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Orvis rods

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2007/3/16 23:24
From Wilkes-Barre
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I was recently the high bidder on an Orvis TLS Power Matrix 8’6” 4pc. MID 7.0 5wt. rod. When I got home I noticed the pieces didn’t seem to “fit” together properly – there appears to be a half inch gap between all pieces. When I contacted the shop owner who donated the rod, he said that this is something that Orvis does, and that over time the pieces will wear and come together to “look” right. I have fished this rod and didn’t notice anything different from my other rods other than the “looks”.

Has anyone else experienced this with their Orvis rods?

Hank

Posted on: 2007/4/25 19:34


Re: Orvis rods

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2006/12/27 17:14
From SE PA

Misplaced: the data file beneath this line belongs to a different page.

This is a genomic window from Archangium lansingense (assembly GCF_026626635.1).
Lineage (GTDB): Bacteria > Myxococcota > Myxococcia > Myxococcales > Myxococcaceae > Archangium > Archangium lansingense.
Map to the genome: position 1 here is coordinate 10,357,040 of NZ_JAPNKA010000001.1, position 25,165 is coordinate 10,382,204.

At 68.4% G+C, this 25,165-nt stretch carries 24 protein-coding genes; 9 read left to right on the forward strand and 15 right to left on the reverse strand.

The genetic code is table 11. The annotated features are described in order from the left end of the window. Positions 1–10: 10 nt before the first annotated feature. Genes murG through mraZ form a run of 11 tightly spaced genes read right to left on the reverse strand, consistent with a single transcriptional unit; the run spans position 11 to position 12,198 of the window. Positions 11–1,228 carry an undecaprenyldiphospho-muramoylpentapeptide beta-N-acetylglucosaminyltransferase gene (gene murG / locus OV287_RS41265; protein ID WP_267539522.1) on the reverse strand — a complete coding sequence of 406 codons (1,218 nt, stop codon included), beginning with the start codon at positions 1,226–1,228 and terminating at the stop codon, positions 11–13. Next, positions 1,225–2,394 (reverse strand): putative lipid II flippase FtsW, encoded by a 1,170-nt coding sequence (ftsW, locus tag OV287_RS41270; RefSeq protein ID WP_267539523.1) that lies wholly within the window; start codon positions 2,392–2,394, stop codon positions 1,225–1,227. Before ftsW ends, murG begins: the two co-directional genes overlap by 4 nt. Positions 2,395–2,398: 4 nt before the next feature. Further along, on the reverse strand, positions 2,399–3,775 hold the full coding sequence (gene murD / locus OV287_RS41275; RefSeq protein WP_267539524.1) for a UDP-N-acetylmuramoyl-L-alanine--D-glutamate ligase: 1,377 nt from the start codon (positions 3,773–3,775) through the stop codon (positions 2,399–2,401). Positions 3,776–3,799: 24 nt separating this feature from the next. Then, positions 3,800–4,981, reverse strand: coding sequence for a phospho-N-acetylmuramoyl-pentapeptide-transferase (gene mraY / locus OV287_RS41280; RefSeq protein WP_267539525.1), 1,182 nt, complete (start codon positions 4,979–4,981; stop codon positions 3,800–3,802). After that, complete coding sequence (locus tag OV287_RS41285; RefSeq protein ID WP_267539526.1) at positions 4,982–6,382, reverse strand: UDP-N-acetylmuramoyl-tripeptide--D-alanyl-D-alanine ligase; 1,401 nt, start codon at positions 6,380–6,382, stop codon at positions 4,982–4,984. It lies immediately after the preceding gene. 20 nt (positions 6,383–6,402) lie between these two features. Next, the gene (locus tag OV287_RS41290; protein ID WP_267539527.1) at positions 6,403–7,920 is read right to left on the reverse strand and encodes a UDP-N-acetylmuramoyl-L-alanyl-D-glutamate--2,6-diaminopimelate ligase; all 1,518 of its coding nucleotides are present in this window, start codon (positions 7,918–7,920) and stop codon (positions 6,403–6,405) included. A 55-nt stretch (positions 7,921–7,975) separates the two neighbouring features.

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I to have an Orvis rod, and mine is the same way. Orvis had a name for this type of connection, but I was so ready to fish the rod I stopped listening and just shook my head when the salesman spoke, so I didn't catch what its called. My rod has started to fit a little further down the connections over time. Anyway no problems or complaints.

Posted on: 2007/4/25 21:28


Re: Orvis rods
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2006/9/13 12:42
From Altoona, PA
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It seems more rod makers are moving to these types of ferrules. I think Scott developed it first. The idea is that the ferrules get tighter as they wear. Traditional ferrules get looser over time, which can ruin the rod. Good idea considering many of these high-end rods carry lifetime warrantees.

Posted on: 2007/4/26 7:25
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Re: Orvis rods

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2006/12/7 18:13
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fly: